This afternoon my oldest daughter and I created an enhanced podcast about her recent hedgehog science fair project. It is just 6 minutes long, and turned out well. The photographer of one of the attribution-only creative commons Flicker images we used (a cute one of a hedgehog yawning) has a Japanese Flickr contact named Tsuda.

Tsuda has some breathtaking winter snow photos of Shirakawago, Japan. Shirakawago looks like an amazing place to go on vacation, especially in the winter! 🙂 Connections like these through web 2.0 technologies are remarkable. As I have just been typing this post, I added Tsuda to my Flicker contacts list, and he responded in kind by adding me to his. His website is written all in Japanese– I can link to his wiki and blog, but have no idea what is written there. But his Flickr images speak for themselves and need little explanation. He actually has some titles and descriptions in both English and Japanese. Web 2.0 continues to amaze.

Back to the subject of podcasting… In the past week, I have created my first video podcast with my son (about his science fair project on solar energy) and my first enhanced podcast about hedgehogs. I have probably created somewhere around 50 audio-only podcasts since this summer for various podcast channels, but these are my formative forays into the world of enhanced and video podcasts.

I am really impressed with Garageband3. I had previously used Garageband2 to create podcasts, but since it was setup for making music rather than podcasts, it was not quite an ideal software program for podcasting. Garageband3 is a huge step forward, and I am really enjoying it. The iWeb program (which is new in iLife06) is also excellent, because it makes the process of publishing podcasts (including a subscribable RSS feed) literally just a matter of a few mouse clicks when you have a .Mac account.

I’ll be demonstrating how to create podcasts with Garageband3 at our state technology conference (TCEA2006) in Austin in two weeks at the Apple booth. I think I’ll be doing four or five demo sessions, which will each be about 45 minutes long. Should be fun!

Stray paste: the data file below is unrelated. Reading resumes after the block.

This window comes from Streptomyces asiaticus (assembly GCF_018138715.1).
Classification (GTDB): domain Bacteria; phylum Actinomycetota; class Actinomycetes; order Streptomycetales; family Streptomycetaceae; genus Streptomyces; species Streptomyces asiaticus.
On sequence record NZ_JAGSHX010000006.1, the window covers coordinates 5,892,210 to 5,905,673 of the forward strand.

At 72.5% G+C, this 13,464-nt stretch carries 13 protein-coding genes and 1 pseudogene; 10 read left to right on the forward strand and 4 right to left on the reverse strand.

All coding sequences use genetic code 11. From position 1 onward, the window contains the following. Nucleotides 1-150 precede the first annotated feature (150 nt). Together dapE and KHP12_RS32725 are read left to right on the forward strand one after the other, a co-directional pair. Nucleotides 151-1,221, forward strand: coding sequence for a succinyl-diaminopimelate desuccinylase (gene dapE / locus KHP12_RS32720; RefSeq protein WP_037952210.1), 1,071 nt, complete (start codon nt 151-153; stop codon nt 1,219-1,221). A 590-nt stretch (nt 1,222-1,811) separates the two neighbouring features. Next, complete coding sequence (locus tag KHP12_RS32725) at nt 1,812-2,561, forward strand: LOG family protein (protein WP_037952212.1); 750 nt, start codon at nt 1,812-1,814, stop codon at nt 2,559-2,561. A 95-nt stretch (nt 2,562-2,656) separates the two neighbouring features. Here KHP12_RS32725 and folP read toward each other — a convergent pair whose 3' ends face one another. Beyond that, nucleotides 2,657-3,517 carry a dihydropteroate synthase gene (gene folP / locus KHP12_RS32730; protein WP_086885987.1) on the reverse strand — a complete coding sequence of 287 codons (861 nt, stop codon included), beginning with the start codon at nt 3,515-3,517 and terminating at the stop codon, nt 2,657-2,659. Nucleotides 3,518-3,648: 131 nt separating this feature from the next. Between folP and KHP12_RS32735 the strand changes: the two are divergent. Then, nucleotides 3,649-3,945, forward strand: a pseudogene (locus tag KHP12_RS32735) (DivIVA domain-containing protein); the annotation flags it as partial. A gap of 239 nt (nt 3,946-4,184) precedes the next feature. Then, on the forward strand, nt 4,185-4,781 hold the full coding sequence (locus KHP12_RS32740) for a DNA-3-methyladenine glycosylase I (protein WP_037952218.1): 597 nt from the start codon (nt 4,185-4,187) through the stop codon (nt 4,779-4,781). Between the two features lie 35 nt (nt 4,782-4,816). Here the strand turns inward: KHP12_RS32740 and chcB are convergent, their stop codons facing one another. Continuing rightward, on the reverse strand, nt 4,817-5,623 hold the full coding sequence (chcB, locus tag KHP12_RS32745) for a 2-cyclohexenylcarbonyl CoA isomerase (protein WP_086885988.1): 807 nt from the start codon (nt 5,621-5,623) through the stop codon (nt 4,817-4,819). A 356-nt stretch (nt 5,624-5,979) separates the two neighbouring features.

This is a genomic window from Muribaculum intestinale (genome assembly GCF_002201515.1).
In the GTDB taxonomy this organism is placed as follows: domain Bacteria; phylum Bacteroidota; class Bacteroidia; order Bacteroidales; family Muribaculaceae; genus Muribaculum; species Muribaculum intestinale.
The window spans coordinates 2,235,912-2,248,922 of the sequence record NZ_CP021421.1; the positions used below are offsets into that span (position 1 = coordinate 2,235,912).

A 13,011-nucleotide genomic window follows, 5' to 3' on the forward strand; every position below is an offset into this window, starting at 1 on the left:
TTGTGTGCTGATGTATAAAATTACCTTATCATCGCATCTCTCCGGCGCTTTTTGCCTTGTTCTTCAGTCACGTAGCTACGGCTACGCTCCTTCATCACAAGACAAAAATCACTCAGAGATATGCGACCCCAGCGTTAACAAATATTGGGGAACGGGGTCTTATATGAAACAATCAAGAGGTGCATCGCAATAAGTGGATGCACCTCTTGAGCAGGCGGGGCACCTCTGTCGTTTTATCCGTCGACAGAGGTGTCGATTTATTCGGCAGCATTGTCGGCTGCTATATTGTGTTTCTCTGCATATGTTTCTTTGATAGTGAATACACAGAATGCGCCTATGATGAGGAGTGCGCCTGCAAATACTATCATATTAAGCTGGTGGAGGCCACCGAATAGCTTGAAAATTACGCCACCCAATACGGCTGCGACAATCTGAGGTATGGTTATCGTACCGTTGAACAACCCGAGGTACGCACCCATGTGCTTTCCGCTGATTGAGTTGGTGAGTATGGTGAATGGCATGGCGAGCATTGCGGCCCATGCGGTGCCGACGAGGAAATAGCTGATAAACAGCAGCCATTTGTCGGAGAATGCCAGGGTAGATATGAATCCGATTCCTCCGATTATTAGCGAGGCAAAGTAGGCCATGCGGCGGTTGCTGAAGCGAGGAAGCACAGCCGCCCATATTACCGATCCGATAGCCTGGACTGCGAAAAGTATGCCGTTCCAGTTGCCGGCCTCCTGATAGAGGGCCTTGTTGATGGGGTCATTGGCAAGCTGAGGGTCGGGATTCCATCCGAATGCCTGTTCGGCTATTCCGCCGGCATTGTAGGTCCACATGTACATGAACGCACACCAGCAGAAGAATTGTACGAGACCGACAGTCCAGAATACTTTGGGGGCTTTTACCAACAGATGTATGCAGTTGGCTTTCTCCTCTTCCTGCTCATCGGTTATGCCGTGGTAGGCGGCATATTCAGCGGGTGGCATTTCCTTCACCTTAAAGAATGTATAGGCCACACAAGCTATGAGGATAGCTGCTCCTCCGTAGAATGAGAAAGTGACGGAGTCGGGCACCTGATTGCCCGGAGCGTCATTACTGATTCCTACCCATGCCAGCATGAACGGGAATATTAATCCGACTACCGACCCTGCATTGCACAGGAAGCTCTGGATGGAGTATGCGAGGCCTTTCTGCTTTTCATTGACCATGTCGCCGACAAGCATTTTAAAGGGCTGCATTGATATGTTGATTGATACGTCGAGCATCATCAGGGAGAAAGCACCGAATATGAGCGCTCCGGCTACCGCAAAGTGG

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2 Responses to Hedgehogs and Japanese Snow

  1. Paula Boon says:

    Hi,

    My second comment in a week! We must be on the same wavelength.

    Thanks for the links to the images of Shirakawago. I lived in the next prefecture, Toyama, for three years, and you’re right: Shirakawago is an absolutely beautiful place to visit at any time of year. We probably went there about seven times; we loved it so much we wanted to share it with every visitor who came to see us.

    And staying in a ryokan (traditional Japanese inn) is something I’d highly recommend as well. If you’re not familiar with them, it might be best to start with one in a major centre like Kyoto, where they often have little signs in English explaining which slippers to wear where, how to use the bath, and where your futon (bed) is hiding.

    Ahh… memories. If only plane tickets to Japan weren’t so darn expensive.

    Thanks again,

    Paula

  2. Wesley Fryer says:

    Wow, glad I triggered some good memories Paula! That connection to those images in Japan was almost random, but it was enabled through Flickr photo and contact sharing. My daughter is studying Japan in school this week and if it was possible, I would love to arrange even a short videoconference with her class (they have Polycom equipment in the room) with a classroom in Japan. Given schedules and usual connection difficulties I doubt this would be possible, but if you have any connections to teachers in Japan who might be interested I would love to make contact with them!

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